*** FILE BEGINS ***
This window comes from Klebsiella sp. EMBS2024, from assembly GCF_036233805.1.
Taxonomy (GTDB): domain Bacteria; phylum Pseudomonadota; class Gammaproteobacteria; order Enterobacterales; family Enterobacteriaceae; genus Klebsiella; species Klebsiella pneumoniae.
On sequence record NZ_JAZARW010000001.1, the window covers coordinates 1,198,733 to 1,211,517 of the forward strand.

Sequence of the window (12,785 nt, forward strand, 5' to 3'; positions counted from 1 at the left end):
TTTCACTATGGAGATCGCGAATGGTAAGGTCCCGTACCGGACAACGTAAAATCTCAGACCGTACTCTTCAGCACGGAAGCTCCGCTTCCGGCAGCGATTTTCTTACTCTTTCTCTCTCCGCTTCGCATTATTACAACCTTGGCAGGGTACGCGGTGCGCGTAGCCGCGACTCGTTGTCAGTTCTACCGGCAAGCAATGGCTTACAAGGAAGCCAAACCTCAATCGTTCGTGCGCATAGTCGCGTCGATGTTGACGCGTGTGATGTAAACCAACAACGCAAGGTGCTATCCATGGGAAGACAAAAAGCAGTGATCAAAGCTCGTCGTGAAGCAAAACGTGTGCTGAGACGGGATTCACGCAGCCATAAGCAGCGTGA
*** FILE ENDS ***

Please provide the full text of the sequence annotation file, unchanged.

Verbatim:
This window comes from Klebsiella sp. EMBS2024, from assembly GCF_036233805.1.
Taxonomy (GTDB): domain Bacteria; phylum Pseudomonadota; class Gammaproteobacteria; order Enterobacterales; family Enterobacteriaceae; genus Klebsiella; species Klebsiella pneumoniae.
On sequence record NZ_JAZARW010000001.1, the window covers coordinates 1,198,733 to 1,211,517 of the forward strand.

Sequence of the window (12,785 nt, forward strand, 5' to 3'; positions counted from 1 at the left end):
TTTCACTATGGAGATCGCGAATGGTAAGGTCCCGTACCGGACAACGTAAAATCTCAGACCGTACTCTTCAGCACGGAAGCTCCGCTTCCGGCAGCGATTTTCTTACTCTTTCTCTCTCCGCTTCGCATTATTACAACCTTGGCAGGGTACGCGGTGCGCGTAGCCGCGACTCGTTGTCAGTTCTACCGGCAAGCAATGGCTTACAAGGAAGCCAAACCTCAATCGTTCGTGCGCATAGTCGCGTCGATGTTGACGCGTGTGATGTAAACCAACAACGCAAGGTGCTATCCATGGGAAGACAAAAAGCAGTGATCAAAGCTCGTCGTGAAGCAAAACGTGTGCTGAGACGGGATTCACGCAGCCATAAGCAGCGTGA